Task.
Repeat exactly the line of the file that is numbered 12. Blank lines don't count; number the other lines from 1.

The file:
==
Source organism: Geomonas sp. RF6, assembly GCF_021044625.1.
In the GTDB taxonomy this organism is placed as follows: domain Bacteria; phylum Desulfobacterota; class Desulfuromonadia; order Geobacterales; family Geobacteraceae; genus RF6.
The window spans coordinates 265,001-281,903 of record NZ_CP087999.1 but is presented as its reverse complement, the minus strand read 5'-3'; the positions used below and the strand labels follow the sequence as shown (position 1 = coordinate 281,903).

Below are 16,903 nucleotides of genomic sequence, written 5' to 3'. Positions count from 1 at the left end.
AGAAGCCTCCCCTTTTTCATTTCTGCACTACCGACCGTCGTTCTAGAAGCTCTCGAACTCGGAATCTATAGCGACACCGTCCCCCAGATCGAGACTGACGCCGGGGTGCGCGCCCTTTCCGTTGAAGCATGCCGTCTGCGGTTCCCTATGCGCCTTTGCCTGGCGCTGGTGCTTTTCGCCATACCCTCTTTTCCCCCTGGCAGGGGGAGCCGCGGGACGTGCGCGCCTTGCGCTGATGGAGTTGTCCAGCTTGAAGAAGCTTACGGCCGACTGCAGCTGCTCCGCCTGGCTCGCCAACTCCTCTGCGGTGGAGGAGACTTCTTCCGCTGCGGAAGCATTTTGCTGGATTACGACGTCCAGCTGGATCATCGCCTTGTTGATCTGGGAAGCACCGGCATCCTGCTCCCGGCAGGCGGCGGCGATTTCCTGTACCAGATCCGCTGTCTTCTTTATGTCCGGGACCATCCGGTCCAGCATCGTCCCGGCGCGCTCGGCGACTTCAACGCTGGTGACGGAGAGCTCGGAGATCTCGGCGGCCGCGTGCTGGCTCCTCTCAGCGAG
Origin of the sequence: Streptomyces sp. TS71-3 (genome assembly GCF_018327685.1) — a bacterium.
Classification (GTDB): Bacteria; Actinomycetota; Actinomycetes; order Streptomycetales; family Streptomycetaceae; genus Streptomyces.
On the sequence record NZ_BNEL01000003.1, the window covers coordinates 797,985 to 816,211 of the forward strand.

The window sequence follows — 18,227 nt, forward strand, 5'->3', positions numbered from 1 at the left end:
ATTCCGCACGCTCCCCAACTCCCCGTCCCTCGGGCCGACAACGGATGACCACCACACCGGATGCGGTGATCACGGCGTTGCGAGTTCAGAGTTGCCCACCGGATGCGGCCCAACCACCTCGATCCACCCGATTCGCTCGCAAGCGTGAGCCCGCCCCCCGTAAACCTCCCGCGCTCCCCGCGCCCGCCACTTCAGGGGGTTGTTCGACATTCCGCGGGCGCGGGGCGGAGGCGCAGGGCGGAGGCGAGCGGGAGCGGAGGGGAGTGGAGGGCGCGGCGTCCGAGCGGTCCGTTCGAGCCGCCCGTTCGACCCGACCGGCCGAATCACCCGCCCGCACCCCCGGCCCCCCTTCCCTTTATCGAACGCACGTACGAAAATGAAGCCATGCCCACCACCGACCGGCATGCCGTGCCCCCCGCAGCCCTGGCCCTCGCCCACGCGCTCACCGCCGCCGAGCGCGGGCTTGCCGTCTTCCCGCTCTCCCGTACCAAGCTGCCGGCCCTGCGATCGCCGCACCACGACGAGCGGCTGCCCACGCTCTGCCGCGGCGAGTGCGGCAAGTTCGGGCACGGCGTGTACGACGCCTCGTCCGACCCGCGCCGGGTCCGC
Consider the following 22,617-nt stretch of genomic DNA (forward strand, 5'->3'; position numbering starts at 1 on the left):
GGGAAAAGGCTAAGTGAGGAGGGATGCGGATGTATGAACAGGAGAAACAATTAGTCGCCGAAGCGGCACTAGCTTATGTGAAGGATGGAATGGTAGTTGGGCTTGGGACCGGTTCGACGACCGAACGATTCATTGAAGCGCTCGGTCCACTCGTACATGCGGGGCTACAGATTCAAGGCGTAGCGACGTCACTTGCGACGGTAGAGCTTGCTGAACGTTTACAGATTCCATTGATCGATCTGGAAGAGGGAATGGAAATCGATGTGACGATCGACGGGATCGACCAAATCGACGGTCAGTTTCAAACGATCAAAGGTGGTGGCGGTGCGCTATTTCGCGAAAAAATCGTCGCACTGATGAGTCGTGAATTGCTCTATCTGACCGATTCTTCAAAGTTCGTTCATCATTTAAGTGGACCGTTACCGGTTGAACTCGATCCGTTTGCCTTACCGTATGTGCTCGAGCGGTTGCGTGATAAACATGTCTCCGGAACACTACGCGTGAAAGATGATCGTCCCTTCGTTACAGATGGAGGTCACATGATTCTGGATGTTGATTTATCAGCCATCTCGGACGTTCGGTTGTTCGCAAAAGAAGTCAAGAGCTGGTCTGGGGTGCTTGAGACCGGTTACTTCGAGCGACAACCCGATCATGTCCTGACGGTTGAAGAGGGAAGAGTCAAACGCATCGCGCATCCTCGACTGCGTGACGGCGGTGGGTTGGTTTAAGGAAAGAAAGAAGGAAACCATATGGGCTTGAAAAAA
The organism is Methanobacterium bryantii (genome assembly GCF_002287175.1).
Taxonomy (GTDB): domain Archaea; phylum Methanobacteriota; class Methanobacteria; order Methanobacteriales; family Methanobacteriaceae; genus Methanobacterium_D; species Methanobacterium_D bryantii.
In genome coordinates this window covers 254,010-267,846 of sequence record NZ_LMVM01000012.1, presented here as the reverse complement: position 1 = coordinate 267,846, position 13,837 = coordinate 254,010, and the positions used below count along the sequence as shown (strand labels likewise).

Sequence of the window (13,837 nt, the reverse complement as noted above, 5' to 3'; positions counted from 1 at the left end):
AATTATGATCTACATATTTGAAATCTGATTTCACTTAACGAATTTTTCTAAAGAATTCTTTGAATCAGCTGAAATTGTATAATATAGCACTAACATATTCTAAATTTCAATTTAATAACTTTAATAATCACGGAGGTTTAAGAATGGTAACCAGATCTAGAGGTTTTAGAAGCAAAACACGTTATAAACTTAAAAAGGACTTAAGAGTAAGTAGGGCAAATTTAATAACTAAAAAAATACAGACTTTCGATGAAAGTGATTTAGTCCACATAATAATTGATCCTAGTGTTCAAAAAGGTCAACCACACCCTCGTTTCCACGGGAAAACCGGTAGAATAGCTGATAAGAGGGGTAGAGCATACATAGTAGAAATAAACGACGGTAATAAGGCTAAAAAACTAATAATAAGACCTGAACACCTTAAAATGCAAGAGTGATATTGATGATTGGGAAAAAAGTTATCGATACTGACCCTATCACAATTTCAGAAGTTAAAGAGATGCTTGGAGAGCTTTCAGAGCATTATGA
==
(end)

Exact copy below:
GGGAAAAGGCTAAGTGAGGAGGGATGCGGATGTATGAACAGGAGAAACAATTAGTCGCCGAAGCGGCACTAGCTTATGTGAAGGATGGAATGGTAGTTGGGCTTGGGACCGGTTCGACGACCGAACGATTCATTGAAGCGCTCGGTCCACTCGTACATGCGGGGCTACAGATTCAAGGCGTAGCGACGTCACTTGCGACGGTAGAGCTTGCTGAACGTTTACAGATTCCATTGATCGATCTGGAAGAGGGAATGGAAATCGATGTGACGATCGACGGGATCGACCAAATCGACGGTCAGTTTCAAACGATCAAAGGTGGTGGCGGTGCGCTATTTCGCGAAAAAATCGTCGCACTGATGAGTCGTGAATTGCTCTATCTGACCGATTCTTCAAAGTTCGTTCATCATTTAAGTGGACCGTTACCGGTTGAACTCGATCCGTTTGCCTTACCGTATGTGCTCGAGCGGTTGCGTGATAAACATGTCTCCGGAACACTACGCGTGAAAGATGATCGTCCCTTCGTTACAGATGGAGGTCACATGATTCTGGATGTTGATTTATCAGCCATCTCGGACGTTCGGTTGTTCGCAAAAGAAGTCAAGAGCTGGTCTGGGGTGCTTGAGACCGGTTACTTCGAGCGACAACCCGATCATGTCCTGACGGTTGAAGAGGGAAGAGTCAAACGCATCGCGCATCCTCGACTGCGTGACGGCGGTGGGTTGGTTTAAGGAAAGAAAGAAGGAAACCATATGGGCTTGAAAAAA